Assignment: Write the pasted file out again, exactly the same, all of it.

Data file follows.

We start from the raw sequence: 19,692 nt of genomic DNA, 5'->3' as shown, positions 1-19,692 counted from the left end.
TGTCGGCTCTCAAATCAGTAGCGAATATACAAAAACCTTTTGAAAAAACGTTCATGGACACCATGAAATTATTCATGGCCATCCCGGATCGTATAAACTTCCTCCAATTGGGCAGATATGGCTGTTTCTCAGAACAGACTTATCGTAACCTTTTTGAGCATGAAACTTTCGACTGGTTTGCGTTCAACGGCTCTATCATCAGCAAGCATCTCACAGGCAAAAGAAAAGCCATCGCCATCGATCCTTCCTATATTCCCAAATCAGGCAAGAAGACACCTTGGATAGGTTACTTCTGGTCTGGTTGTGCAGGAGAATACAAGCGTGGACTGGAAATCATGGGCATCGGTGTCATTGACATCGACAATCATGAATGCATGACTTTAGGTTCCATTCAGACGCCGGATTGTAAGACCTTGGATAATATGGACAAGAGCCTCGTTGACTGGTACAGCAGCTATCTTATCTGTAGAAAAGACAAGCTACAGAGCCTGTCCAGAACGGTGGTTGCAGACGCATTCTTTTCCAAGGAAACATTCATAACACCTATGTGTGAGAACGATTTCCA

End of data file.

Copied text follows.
We start from the raw sequence: 19,692 nt of genomic DNA, 5'->3' as shown, positions 1-19,692 counted from the left end.
TGTCGGCTCTCAAATCAGTAGCGAATATACAAAAACCTTTTGAAAAAACGTTCATGGACACCATGAAATTATTCATGGCCATCCCGGATCGTATAAACTTCCTCCAATTGGGCAGATATGGCTGTTTCTCAGAACAGACTTATCGTAACCTTTTTGAGCATGAAACTTTCGACTGGTTTGCGTTCAACGGCTCTATCATCAGCAAGCATCTCACAGGCAAAAGAAAAGCCATCGCCATCGATCCTTCCTATATTCCCAAATCAGGCAAGAAGACACCTTGGATAGGTTACTTCTGGTCTGGTTGTGCAGGAGAATACAAGCGTGGACTGGAAATCATGGGCATCGGTGTCATTGACATCGACAATCATGAATGCATGACTTTAGGTTCCATTCAGACGCCGGATTGTAAGACCTTGGATAATATGGACAAGAGCCTCGTTGACTGGTACAGCAGCTATCTTATCTGTAGAAAAGACAAGCTACAGAGCCTGTCCAGAACGGTGGTTGCAGACGCATTCTTTTCCAAGGAAACATTCATAACACCTATGTGTGAGAACGATTTCCA